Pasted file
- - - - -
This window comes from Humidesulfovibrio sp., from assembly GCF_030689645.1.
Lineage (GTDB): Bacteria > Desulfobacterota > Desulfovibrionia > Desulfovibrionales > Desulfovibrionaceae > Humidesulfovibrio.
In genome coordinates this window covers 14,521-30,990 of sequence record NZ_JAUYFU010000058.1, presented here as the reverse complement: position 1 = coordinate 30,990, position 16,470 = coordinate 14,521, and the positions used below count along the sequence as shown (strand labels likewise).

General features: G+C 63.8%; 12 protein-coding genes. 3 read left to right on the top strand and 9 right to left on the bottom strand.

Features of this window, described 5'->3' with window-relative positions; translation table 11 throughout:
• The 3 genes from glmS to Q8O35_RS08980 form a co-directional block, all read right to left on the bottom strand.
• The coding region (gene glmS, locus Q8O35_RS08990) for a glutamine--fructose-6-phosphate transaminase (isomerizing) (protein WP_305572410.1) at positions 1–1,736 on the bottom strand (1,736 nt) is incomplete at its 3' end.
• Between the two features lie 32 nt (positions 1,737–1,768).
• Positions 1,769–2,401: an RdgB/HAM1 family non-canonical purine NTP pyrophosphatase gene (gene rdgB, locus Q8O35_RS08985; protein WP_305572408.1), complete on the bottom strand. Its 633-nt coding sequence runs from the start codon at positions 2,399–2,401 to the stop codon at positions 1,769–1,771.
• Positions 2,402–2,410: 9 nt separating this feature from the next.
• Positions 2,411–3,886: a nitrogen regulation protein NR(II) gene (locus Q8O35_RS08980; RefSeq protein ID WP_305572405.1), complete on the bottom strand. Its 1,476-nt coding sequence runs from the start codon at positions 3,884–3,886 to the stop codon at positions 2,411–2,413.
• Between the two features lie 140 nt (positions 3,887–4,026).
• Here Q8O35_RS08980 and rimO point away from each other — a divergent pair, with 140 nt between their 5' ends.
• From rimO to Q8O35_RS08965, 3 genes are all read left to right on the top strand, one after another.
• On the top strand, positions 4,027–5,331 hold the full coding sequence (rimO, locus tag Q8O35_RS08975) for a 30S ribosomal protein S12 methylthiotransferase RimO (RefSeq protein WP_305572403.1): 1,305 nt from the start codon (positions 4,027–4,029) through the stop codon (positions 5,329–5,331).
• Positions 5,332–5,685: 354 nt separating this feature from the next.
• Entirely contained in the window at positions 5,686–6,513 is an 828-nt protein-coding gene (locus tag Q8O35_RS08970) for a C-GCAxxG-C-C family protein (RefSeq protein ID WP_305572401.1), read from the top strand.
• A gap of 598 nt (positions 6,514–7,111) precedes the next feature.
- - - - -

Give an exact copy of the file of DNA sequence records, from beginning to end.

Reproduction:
This window comes from Humidesulfovibrio sp., from assembly GCF_030689645.1.
Lineage (GTDB): Bacteria > Desulfobacterota > Desulfovibrionia > Desulfovibrionales > Desulfovibrionaceae > Humidesulfovibrio.
In genome coordinates this window covers 14,521-30,990 of sequence record NZ_JAUYFU010000058.1, presented here as the reverse complement: position 1 = coordinate 30,990, position 16,470 = coordinate 14,521, and the positions used below count along the sequence as shown (strand labels likewise).

General features: G+C 63.8%; 12 protein-coding genes. 3 read left to right on the top strand and 9 right to left on the bottom strand.

Features of this window, described 5'->3' with window-relative positions; translation table 11 throughout:
• The 3 genes from glmS to Q8O35_RS08980 form a co-directional block, all read right to left on the bottom strand.
• The coding region (gene glmS, locus Q8O35_RS08990) for a glutamine--fructose-6-phosphate transaminase (isomerizing) (protein WP_305572410.1) at positions 1–1,736 on the bottom strand (1,736 nt) is incomplete at its 3' end.
• Between the two features lie 32 nt (positions 1,737–1,768).
• Positions 1,769–2,401: an RdgB/HAM1 family non-canonical purine NTP pyrophosphatase gene (gene rdgB, locus Q8O35_RS08985; protein WP_305572408.1), complete on the bottom strand. Its 633-nt coding sequence runs from the start codon at positions 2,399–2,401 to the stop codon at positions 1,769–1,771.
• Positions 2,402–2,410: 9 nt separating this feature from the next.
• Positions 2,411–3,886: a nitrogen regulation protein NR(II) gene (locus Q8O35_RS08980; RefSeq protein ID WP_305572405.1), complete on the bottom strand. Its 1,476-nt coding sequence runs from the start codon at positions 3,884–3,886 to the stop codon at positions 2,411–2,413.
• Between the two features lie 140 nt (positions 3,887–4,026).
• Here Q8O35_RS08980 and rimO point away from each other — a divergent pair, with 140 nt between their 5' ends.
• From rimO to Q8O35_RS08965, 3 genes are all read left to right on the top strand, one after another.
• On the top strand, positions 4,027–5,331 hold the full coding sequence (rimO, locus tag Q8O35_RS08975) for a 30S ribosomal protein S12 methylthiotransferase RimO (RefSeq protein WP_305572403.1): 1,305 nt from the start codon (positions 4,027–4,029) through the stop codon (positions 5,329–5,331).
• Positions 5,332–5,685: 354 nt separating this feature from the next.
• Entirely contained in the window at positions 5,686–6,513 is an 828-nt protein-coding gene (locus tag Q8O35_RS08970) for a C-GCAxxG-C-C family protein (RefSeq protein ID WP_305572401.1), read from the top strand.
• A gap of 598 nt (positions 6,514–7,111) precedes the next feature.